With the passing of Memorial Day, it’s fitting that we take time to reflect on the sacrifices of our service men and women who gave their lives on behalf of our country. Memorial Day is important because we honor not simply the military personnel who have served in our armed forces, but specifically those who have given their lives in order to preserve our way of life.

The holiday honors all of our war veterans from the Revolutionary War through the War for Iraqi Freedom. Regardless of the circumstances under which our country went to war, there is no question that our slain veterans should be celebrated for answering the call to duty. Every war fought by the United States was fought within the context of a specific time, and often it is only in hindsight that we see that the reasons for which the country fought were not always right. Because of this, some American conflicts evoke different sentiments, depending on the reasons for which our country became involved.

Differing feelings over the Civil War have influenced whether communities have chosen to memorialize veterans from that war. In South Carolina, and several other states of the old Confederacy, it’s not uncommon to find monuments celebrating “defenders of the Confederacy” and their efforts against “Northern aggression.” South Carolina has gone so far as to enact a state law, making the removal of these monuments extremely difficult. As the voting electorate in many southern cities have become increasingly African-American, some municipalities have revisited whether they want to venerate those Southern soldiers who fought in the Civil War.

New Orleans has taken the controversial step of removing Confederate monuments from positions of honor, unleashing torrents of anger and condemnation from different parts of that community. The debate is ongoing over whether or not such removal dishonors the memory of those war veterans and improperly sanitizes history to preserve the sensibilities of a few.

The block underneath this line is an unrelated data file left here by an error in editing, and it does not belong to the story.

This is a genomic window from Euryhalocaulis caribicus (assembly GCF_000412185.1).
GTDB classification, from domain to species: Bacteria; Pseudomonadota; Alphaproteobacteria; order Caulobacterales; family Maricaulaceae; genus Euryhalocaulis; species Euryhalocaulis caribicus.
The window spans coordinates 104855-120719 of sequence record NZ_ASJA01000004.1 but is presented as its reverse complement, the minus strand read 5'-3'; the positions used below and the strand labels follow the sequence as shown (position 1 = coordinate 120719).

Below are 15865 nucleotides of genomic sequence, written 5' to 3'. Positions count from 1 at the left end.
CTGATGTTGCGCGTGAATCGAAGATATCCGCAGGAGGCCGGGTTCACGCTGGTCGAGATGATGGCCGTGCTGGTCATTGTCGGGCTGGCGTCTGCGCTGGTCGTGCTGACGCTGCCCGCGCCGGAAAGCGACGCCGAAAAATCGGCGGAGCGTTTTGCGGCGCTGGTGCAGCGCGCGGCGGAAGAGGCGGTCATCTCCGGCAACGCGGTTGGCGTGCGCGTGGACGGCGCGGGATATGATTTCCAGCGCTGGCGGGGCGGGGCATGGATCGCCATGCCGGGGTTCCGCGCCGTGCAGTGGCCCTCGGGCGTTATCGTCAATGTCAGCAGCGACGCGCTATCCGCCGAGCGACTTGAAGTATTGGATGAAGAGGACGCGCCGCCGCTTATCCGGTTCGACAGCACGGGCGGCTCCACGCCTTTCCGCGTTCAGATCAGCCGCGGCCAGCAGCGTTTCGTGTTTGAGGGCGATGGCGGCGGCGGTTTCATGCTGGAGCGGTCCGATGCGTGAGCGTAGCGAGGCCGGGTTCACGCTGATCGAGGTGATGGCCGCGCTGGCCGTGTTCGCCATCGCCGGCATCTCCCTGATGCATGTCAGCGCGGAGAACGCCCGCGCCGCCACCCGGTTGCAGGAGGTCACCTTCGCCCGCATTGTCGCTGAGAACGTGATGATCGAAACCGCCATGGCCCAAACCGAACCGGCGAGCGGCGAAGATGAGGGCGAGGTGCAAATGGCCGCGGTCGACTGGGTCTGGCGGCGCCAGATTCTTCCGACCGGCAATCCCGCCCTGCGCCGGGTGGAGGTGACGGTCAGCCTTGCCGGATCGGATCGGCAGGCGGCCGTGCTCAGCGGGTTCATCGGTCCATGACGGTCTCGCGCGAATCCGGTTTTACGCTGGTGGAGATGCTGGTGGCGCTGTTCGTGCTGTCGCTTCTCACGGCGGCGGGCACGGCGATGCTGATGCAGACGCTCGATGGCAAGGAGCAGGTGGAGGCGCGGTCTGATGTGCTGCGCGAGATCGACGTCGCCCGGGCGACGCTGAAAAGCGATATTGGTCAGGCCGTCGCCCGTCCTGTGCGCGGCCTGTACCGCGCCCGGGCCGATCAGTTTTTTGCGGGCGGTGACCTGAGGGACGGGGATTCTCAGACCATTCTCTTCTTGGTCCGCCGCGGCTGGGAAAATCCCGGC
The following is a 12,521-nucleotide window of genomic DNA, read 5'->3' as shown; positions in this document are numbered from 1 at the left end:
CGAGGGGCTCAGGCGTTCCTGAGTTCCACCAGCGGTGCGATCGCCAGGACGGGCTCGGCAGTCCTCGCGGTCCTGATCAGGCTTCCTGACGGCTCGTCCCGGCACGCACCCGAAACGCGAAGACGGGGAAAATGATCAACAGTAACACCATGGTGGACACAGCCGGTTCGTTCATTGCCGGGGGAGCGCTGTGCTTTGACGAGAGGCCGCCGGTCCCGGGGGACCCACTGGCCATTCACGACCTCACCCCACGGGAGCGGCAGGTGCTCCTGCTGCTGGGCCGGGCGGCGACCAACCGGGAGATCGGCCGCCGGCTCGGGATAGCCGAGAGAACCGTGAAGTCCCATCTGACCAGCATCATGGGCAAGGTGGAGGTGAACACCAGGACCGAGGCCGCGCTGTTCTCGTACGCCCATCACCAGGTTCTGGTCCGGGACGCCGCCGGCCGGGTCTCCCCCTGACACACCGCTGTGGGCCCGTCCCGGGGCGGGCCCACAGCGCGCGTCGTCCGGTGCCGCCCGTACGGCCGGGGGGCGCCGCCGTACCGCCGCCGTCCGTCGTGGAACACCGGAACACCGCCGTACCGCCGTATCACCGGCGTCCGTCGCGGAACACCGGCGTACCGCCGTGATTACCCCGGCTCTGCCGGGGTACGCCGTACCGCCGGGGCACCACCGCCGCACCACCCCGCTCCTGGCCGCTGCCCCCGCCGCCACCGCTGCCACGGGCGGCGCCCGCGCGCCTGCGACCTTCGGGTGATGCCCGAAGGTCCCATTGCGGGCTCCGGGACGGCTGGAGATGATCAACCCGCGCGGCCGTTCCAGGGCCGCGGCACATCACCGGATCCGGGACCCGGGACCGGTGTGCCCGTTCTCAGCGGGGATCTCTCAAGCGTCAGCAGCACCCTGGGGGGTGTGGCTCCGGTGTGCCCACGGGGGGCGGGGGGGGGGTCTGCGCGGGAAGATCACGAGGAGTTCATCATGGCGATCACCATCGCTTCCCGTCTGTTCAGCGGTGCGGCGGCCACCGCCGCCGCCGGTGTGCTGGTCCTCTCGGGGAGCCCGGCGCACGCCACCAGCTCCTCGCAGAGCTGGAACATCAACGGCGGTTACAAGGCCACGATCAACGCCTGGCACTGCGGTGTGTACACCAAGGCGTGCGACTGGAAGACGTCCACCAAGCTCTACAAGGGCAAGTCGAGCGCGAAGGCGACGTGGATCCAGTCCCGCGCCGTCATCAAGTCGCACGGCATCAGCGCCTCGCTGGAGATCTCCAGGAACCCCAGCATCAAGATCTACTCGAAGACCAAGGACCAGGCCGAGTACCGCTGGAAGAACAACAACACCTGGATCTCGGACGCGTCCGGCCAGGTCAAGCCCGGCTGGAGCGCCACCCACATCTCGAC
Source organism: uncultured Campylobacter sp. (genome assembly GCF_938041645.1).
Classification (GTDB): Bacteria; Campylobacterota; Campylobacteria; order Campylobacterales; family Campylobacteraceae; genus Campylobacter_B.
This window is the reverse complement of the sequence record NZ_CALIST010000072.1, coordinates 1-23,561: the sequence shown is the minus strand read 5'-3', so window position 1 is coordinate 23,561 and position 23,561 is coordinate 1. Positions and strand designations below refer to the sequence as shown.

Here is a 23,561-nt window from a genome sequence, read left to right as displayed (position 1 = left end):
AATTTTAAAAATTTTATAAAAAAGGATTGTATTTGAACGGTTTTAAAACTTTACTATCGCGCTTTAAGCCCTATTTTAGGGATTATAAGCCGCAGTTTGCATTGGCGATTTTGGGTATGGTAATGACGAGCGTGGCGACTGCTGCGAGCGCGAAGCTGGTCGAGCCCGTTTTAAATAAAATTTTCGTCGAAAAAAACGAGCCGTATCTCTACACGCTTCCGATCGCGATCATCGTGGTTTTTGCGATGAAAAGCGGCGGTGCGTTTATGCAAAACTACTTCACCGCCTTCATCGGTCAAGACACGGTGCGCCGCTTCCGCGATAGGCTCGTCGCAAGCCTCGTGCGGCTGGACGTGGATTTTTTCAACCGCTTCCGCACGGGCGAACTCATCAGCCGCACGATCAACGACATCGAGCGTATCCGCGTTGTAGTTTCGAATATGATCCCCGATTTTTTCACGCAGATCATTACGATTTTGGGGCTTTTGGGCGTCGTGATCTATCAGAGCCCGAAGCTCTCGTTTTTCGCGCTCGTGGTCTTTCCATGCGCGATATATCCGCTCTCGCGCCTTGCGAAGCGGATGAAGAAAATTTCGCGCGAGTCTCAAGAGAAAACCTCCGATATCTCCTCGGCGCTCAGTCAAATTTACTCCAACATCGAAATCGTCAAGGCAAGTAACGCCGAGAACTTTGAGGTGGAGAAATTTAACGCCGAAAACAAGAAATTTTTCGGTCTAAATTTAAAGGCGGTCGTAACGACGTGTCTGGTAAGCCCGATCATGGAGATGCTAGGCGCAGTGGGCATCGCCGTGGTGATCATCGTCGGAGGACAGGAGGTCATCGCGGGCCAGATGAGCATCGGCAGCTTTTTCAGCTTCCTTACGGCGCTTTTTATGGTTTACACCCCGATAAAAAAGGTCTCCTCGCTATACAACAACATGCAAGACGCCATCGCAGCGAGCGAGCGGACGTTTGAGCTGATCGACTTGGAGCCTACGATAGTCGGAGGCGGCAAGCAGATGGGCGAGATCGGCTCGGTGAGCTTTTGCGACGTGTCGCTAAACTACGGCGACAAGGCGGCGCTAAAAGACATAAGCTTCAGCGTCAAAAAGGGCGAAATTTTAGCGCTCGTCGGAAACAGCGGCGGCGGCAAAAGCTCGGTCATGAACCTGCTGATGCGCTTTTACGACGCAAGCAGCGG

To the extent that we in Charleston have taken a completely different approach than New Orleans, there’s a clear political dynamic at work. In Charleston, our government representatives operate in a very conservative state, which until recently vigorously debated whether the Confederate flag should have been removed from a position of prominence near the statehouse. In New Orleans, a largely African-American electorate possess an entirely different mindset, and unfettered by state laws, sees justice in removing monuments which honor the Confederacy.

Any community can decide whom it chooses to venerate. We have a statue and several streets honoring John C. Calhoun here in Charleston, while Yale University in Connecticut recently voted to remove Calhoun’s name from a residential college. At the time most Confederate memorials were erected, those who were most likely to object were politically voiceless. It wasn’t until after the Civil Rights movement that much thought, if any was given to how the descendants of former slaves might feel about honoring fallen Confederate soldiers.

Charleston may never take the ultimate step of actually removing Confederate memorials from places of reverence, but municipalities within the state should have that option. In a state that extols the virtues of local rule, it makes sense to do away with the state law that bans the removal of Confederate memorials, even though many might disagree with what those municipalities decide. Were we to do so, many towns would likely take the step of following New Orleans, and place Confederate memorials where they properly belong — in a museum.

Memorial Day gives us not only the opportunity to remember those who have given the ultimate sacrifice, but also to reflect on the reasons why we honor those who have fallen. Local communities should have the option of not memorializing those who fought for a cause which the community does not support.

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